This story will be updated throughout the night after coach and player media availability.

Utah Jazz v Minnesota Timberwolves Photo by David Berding/Getty Images

A Defensive Identity

No NBA team has held their opponent under 100 points more times than the Minnesota Timberwolves (four) through the first two weeks of the season. That matches the number of times they did it in the entire 2022-23 campaign, including the postseason.

“You’re just not going to win much unless you guard. I’ve been on teams that try to outscore people and it looks great. But oftentimes you end up on the wrong side of the scoreboard and it’s not a lot of fun. You don’t feel like you can ever control the game, even when you’re scoring,” Finch said postgame.

“When I first got here and we were really young, it’s just easier to have a pursuit mentality than too many reads and stuff like that, so just peel it back.... Last year I don’t think we ever found an identity. We just never did,” he admitted earnestly. “We did a lot good things. We kind of reinvented ourselves many times along the way. But coming into the season, we just knew, with our lineup, that it had to be defense. It had to be defense, and it had to be big.If you’re going to play big with big guys, you’ve got to do the things that big teams do. Big teams should be physical and they should play defense.”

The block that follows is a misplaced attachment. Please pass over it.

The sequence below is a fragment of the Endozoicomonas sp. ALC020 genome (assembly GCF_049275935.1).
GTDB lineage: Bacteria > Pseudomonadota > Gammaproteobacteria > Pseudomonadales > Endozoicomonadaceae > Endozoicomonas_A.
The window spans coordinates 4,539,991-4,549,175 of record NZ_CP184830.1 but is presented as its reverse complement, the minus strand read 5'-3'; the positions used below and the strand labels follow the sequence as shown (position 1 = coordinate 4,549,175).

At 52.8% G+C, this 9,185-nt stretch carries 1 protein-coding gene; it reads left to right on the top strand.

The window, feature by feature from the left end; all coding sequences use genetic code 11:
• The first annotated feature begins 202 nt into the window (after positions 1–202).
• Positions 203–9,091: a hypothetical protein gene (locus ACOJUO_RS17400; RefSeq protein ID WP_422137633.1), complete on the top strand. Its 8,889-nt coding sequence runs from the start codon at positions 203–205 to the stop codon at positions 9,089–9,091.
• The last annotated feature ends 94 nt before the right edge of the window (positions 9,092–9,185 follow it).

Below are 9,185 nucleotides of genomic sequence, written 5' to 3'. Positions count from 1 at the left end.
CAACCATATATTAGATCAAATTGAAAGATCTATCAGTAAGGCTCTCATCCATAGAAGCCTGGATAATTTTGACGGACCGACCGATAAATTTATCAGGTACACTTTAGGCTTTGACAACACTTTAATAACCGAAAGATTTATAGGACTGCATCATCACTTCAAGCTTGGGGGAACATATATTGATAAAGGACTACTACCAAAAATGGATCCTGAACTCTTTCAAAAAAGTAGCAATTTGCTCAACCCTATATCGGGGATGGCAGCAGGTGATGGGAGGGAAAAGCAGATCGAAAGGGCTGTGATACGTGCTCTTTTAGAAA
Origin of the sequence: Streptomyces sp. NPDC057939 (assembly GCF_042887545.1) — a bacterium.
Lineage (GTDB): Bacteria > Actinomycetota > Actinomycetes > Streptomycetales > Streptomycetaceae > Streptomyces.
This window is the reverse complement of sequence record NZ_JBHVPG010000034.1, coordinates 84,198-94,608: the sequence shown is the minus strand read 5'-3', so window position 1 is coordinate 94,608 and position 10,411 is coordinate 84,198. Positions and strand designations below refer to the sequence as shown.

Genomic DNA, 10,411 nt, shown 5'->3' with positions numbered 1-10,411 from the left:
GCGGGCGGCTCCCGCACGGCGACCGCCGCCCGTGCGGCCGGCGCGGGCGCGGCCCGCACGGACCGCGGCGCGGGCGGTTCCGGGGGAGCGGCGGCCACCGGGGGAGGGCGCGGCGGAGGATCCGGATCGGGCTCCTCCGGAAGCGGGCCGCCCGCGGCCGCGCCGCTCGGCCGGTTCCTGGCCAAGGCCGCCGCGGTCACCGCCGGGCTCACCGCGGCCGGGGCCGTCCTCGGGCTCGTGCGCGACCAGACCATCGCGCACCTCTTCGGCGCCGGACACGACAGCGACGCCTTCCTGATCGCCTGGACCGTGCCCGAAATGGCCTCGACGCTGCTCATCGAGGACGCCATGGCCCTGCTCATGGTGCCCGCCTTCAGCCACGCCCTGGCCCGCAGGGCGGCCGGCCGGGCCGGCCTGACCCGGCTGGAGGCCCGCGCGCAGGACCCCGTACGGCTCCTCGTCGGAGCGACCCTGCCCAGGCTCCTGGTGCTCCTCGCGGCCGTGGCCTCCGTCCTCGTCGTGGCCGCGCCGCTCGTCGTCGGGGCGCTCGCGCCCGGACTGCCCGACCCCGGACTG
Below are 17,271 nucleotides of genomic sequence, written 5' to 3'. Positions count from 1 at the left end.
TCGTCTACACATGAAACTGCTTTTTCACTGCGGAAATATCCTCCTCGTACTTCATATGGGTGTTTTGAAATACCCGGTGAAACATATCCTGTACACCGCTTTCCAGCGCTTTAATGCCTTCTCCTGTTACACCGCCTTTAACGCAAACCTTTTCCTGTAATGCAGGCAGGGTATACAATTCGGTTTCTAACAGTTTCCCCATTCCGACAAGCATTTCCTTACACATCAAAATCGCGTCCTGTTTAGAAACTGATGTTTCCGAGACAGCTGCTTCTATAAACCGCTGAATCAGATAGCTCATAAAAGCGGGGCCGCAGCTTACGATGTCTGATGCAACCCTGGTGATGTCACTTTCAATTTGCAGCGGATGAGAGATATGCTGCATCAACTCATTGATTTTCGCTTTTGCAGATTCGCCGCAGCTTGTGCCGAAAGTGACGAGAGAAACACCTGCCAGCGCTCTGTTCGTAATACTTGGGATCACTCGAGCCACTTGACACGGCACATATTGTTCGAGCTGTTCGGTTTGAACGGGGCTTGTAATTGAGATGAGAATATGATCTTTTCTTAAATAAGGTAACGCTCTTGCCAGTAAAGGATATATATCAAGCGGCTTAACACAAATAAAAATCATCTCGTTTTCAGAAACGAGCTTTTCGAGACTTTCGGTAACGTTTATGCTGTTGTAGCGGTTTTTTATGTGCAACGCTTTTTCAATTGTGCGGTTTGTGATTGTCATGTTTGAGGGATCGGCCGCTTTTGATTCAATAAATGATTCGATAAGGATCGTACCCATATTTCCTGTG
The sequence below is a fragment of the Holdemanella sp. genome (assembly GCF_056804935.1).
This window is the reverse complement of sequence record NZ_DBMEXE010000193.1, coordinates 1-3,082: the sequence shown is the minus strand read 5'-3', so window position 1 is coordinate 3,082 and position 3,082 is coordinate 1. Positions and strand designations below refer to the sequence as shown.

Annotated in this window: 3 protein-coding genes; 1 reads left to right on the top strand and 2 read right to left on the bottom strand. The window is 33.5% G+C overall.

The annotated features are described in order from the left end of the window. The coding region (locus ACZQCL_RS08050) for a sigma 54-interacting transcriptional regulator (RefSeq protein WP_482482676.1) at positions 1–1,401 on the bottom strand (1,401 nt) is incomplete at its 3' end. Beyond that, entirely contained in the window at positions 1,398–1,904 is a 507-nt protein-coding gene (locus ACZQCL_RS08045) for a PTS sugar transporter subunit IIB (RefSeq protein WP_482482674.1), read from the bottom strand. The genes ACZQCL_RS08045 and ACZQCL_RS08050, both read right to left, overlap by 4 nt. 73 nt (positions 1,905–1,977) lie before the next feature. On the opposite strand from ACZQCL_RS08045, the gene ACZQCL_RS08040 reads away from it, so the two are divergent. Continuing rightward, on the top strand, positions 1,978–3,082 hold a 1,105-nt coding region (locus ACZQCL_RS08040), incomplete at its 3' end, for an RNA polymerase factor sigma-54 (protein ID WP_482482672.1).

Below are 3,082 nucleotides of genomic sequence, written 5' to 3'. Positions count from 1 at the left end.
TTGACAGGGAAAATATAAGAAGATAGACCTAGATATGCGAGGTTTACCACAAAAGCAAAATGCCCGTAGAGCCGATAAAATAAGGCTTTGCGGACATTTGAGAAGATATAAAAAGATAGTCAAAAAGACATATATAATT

There is no questioning that the Timberwolves have been successful early in their journey to establish a defensive identity. Outside of the second half in Atlanta, they’ve played nine strong defensive halves and have shown promise towards correcting two key issues they had last season: consistently losing the battle in points off turnovers and rebounding. On Saturday, Minnesota scored a season-high 23 points off of season-high 18 forced turnovers, and won 43-39 on the boards against a big Utah team despite allowing 17 offensive rebounds that became 24 second chance points.

Finch credited was quick to dish out praise of his players and coaches.

“First and foremost, our guys are really bought into the urgency to get back. We put a highlighter on everybody not doing their part in transition and we’ve had some guys that have bad habits, and they’ve been much better, certainly since Game 1, but all season,” Finch said, before praising new Assistant Coach Corliss Williamson, who has led the charge with transforming the team’s transition defense.

“[He] has done a really, really good job of coming up with our plan of attack in defensive transition. We’re more organized than we had been before. He kind of oversees that for us, and made it simple. ... But it comes down to you’ve gotta care, you’ve gotta get back, you’ve gotta have a give-a-shit factor.”

That combination has led to the Timberwolves posting the league’s top defensive rating in transition, even though they do allow the sixth-highest opponent transition rate. Minnesota unquestionably needs to be better at simply getting back so rebounds and steals can’t turn into transition opportunities; but when they do happen, the Wolves have done a terrific job at preventing them from turning into points.

Next Up

The Wolves will keep the homestand rolling by welcoming Jayson Tatum and the red hot Boston Celtics to Target Center on Monday night. Fans can watch the 7 PM tip on Bally Sports North.